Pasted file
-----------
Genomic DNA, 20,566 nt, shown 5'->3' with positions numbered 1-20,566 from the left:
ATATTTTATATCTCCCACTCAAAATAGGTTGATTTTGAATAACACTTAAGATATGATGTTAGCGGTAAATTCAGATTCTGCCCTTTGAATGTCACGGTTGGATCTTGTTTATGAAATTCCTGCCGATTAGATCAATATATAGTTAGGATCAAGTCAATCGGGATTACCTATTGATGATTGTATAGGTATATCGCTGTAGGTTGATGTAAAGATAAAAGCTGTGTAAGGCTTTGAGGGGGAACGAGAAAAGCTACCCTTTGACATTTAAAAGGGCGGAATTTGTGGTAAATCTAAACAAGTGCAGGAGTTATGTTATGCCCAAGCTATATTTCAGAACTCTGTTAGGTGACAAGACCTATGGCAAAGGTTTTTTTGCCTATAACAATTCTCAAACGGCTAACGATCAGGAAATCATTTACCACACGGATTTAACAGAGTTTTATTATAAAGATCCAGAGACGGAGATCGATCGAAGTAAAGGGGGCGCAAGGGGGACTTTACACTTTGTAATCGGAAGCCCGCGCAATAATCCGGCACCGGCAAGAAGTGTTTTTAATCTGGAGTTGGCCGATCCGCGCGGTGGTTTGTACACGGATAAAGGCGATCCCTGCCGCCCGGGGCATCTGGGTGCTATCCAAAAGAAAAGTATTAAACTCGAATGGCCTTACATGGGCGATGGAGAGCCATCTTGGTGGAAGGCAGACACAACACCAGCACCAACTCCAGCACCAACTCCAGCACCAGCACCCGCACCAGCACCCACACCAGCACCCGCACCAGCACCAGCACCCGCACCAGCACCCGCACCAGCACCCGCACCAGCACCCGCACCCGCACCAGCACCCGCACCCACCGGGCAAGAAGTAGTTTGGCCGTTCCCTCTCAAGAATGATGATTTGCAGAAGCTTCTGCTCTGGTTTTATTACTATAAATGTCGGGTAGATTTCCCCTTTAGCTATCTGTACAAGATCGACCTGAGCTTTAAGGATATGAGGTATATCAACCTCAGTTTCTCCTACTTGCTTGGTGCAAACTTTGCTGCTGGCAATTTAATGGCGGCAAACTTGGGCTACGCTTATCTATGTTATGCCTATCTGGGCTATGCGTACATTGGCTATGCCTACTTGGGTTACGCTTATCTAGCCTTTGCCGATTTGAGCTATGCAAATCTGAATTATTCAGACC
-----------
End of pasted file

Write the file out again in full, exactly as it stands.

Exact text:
Genomic DNA, 20,566 nt, shown 5'->3' with positions numbered 1-20,566 from the left:
ATATTTTATATCTCCCACTCAAAATAGGTTGATTTTGAATAACACTTAAGATATGATGTTAGCGGTAAATTCAGATTCTGCCCTTTGAATGTCACGGTTGGATCTTGTTTATGAAATTCCTGCCGATTAGATCAATATATAGTTAGGATCAAGTCAATCGGGATTACCTATTGATGATTGTATAGGTATATCGCTGTAGGTTGATGTAAAGATAAAAGCTGTGTAAGGCTTTGAGGGGGAACGAGAAAAGCTACCCTTTGACATTTAAAAGGGCGGAATTTGTGGTAAATCTAAACAAGTGCAGGAGTTATGTTATGCCCAAGCTATATTTCAGAACTCTGTTAGGTGACAAGACCTATGGCAAAGGTTTTTTTGCCTATAACAATTCTCAAACGGCTAACGATCAGGAAATCATTTACCACACGGATTTAACAGAGTTTTATTATAAAGATCCAGAGACGGAGATCGATCGAAGTAAAGGGGGCGCAAGGGGGACTTTACACTTTGTAATCGGAAGCCCGCGCAATAATCCGGCACCGGCAAGAAGTGTTTTTAATCTGGAGTTGGCCGATCCGCGCGGTGGTTTGTACACGGATAAAGGCGATCCCTGCCGCCCGGGGCATCTGGGTGCTATCCAAAAGAAAAGTATTAAACTCGAATGGCCTTACATGGGCGATGGAGAGCCATCTTGGTGGAAGGCAGACACAACACCAGCACCAACTCCAGCACCAACTCCAGCACCAGCACCCGCACCAGCACCCACACCAGCACCCGCACCAGCACCAGCACCCGCACCAGCACCCGCACCAGCACCCGCACCAGCACCCGCACCCGCACCAGCACCCGCACCCACCGGGCAAGAAGTAGTTTGGCCGTTCCCTCTCAAGAATGATGATTTGCAGAAGCTTCTGCTCTGGTTTTATTACTATAAATGTCGGGTAGATTTCCCCTTTAGCTATCTGTACAAGATCGACCTGAGCTTTAAGGATATGAGGTATATCAACCTCAGTTTCTCCTACTTGCTTGGTGCAAACTTTGCTGCTGGCAATTTAATGGCGGCAAACTTGGGCTACGCTTATCTATGTTATGCCTATCTGGGCTATGCGTACATTGGCTATGCCTACTTGGGTTACGCTTATCTAGCCTTTGCCGATTTGAGCTATGCAAATCTGAATTATTCAGACC